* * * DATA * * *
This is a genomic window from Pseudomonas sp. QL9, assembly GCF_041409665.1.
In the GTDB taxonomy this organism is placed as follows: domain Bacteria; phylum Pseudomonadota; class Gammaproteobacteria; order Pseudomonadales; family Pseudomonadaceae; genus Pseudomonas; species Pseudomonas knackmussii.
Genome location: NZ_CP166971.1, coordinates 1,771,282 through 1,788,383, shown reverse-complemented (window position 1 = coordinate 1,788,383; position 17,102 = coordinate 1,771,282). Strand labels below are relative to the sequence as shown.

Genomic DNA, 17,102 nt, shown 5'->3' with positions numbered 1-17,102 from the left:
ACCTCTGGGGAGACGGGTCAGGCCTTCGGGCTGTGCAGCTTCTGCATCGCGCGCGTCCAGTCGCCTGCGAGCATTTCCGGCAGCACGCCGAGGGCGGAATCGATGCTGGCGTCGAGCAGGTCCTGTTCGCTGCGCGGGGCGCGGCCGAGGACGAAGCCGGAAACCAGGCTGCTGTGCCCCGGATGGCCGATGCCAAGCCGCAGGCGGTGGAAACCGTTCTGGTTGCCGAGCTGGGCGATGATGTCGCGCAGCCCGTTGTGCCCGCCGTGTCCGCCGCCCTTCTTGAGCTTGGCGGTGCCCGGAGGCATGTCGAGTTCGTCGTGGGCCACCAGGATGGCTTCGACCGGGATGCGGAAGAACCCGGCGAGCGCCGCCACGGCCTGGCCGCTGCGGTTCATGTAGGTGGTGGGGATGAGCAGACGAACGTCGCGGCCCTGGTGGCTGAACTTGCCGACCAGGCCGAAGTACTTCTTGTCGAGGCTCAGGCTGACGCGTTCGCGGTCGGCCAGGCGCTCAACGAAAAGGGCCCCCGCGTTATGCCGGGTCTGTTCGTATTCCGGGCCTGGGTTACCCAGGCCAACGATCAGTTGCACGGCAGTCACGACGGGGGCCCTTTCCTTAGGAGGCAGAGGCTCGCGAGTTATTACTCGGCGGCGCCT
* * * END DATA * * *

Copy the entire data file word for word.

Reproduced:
This is a genomic window from Pseudomonas sp. QL9, assembly GCF_041409665.1.
In the GTDB taxonomy this organism is placed as follows: domain Bacteria; phylum Pseudomonadota; class Gammaproteobacteria; order Pseudomonadales; family Pseudomonadaceae; genus Pseudomonas; species Pseudomonas knackmussii.
Genome location: NZ_CP166971.1, coordinates 1,771,282 through 1,788,383, shown reverse-complemented (window position 1 = coordinate 1,788,383; position 17,102 = coordinate 1,771,282). Strand labels below are relative to the sequence as shown.

Genomic DNA, 17,102 nt, shown 5'->3' with positions numbered 1-17,102 from the left:
ACCTCTGGGGAGACGGGTCAGGCCTTCGGGCTGTGCAGCTTCTGCATCGCGCGCGTCCAGTCGCCTGCGAGCATTTCCGGCAGCACGCCGAGGGCGGAATCGATGCTGGCGTCGAGCAGGTCCTGTTCGCTGCGCGGGGCGCGGCCGAGGACGAAGCCGGAAACCAGGCTGCTGTGCCCCGGATGGCCGATGCCAAGCCGCAGGCGGTGGAAACCGTTCTGGTTGCCGAGCTGGGCGATGATGTCGCGCAGCCCGTTGTGCCCGCCGTGTCCGCCGCCCTTCTTGAGCTTGGCGGTGCCCGGAGGCATGTCGAGTTCGTCGTGGGCCACCAGGATGGCTTCGACCGGGATGCGGAAGAACCCGGCGAGCGCCGCCACGGCCTGGCCGCTGCGGTTCATGTAGGTGGTGGGGATGAGCAGACGAACGTCGCGGCCCTGGTGGCTGAACTTGCCGACCAGGCCGAAGTACTTCTTGTCGAGGCTCAGGCTGACGCGTTCGCGGTCGGCCAGGCGCTCAACGAAAAGGGCCCCCGCGTTATGCCGGGTCTGTTCGTATTCCGGGCCTGGGTTACCCAGGCCAACGATCAGTTGCACGGCAGTCACGACGGGGGCCCTTTCCTTAGGAGGCAGAGGCTCGCGAGTTATTACTCGGCGGCGCCT